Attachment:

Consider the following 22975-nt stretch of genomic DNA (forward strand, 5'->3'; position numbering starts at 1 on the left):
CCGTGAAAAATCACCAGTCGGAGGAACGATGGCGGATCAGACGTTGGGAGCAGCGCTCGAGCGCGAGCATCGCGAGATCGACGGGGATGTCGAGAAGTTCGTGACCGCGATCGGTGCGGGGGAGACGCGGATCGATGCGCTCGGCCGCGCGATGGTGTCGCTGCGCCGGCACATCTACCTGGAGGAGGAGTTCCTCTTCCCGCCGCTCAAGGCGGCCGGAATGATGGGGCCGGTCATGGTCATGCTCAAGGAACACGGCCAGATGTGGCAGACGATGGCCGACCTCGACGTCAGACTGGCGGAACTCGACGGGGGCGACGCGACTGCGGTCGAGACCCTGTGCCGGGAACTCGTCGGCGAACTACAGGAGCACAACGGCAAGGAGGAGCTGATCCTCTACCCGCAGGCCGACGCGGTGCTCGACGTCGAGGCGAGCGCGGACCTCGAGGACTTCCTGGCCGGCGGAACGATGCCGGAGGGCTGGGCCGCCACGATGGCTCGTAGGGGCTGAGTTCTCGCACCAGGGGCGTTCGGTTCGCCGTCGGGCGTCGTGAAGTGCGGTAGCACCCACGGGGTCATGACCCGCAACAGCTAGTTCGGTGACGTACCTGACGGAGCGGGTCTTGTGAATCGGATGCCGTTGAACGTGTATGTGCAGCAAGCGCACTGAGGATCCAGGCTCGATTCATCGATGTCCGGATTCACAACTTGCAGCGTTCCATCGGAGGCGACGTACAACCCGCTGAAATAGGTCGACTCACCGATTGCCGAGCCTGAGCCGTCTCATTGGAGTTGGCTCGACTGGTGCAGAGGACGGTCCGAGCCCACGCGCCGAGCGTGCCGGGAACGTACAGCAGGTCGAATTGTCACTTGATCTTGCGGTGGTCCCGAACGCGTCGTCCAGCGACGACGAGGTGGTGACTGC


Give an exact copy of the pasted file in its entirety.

Consider the following 22975-nt stretch of genomic DNA (forward strand, 5'->3'; position numbering starts at 1 on the left):
CCGTGAAAAATCACCAGTCGGAGGAACGATGGCGGATCAGACGTTGGGAGCAGCGCTCGAGCGCGAGCATCGCGAGATCGACGGGGATGTCGAGAAGTTCGTGACCGCGATCGGTGCGGGGGAGACGCGGATCGATGCGCTCGGCCGCGCGATGGTGTCGCTGCGCCGGCACATCTACCTGGAGGAGGAGTTCCTCTTCCCGCCGCTCAAGGCGGCCGGAATGATGGGGCCGGTCATGGTCATGCTCAAGGAACACGGCCAGATGTGGCAGACGATGGCCGACCTCGACGTCAGACTGGCGGAACTCGACGGGGGCGACGCGACTGCGGTCGAGACCCTGTGCCGGGAACTCGTCGGCGAACTACAGGAGCACAACGGCAAGGAGGAGCTGATCCTCTACCCGCAGGCCGACGCGGTGCTCGACGTCGAGGCGAGCGCGGACCTCGAGGACTTCCTGGCCGGCGGAACGATGCCGGAGGGCTGGGCCGCCACGATGGCTCGTAGGGGCTGAGTTCTCGCACCAGGGGCGTTCGGTTCGCCGTCGGGCGTCGTGAAGTGCGGTAGCACCCACGGGGTCATGACCCGCAACAGCTAGTTCGGTGACGTACCTGACGGAGCGGGTCTTGTGAATCGGATGCCGTTGAACGTGTATGTGCAGCAAGCGCACTGAGGATCCAGGCTCGATTCATCGATGTCCGGATTCACAACTTGCAGCGTTCCATCGGAGGCGACGTACAACCCGCTGAAATAGGTCGACTCACCGATTGCCGAGCCTGAGCCGTCTCATTGGAGTTGGCTCGACTGGTGCAGAGGACGGTCCGAGCCCACGCGCCGAGCGTGCCGGGAACGTACAGCAGGTCGAATTGTCACTTGATCTTGCGGTGGTCCCGAACGCGTCGTCCAGCGACGACGAGGTGGTGACTGC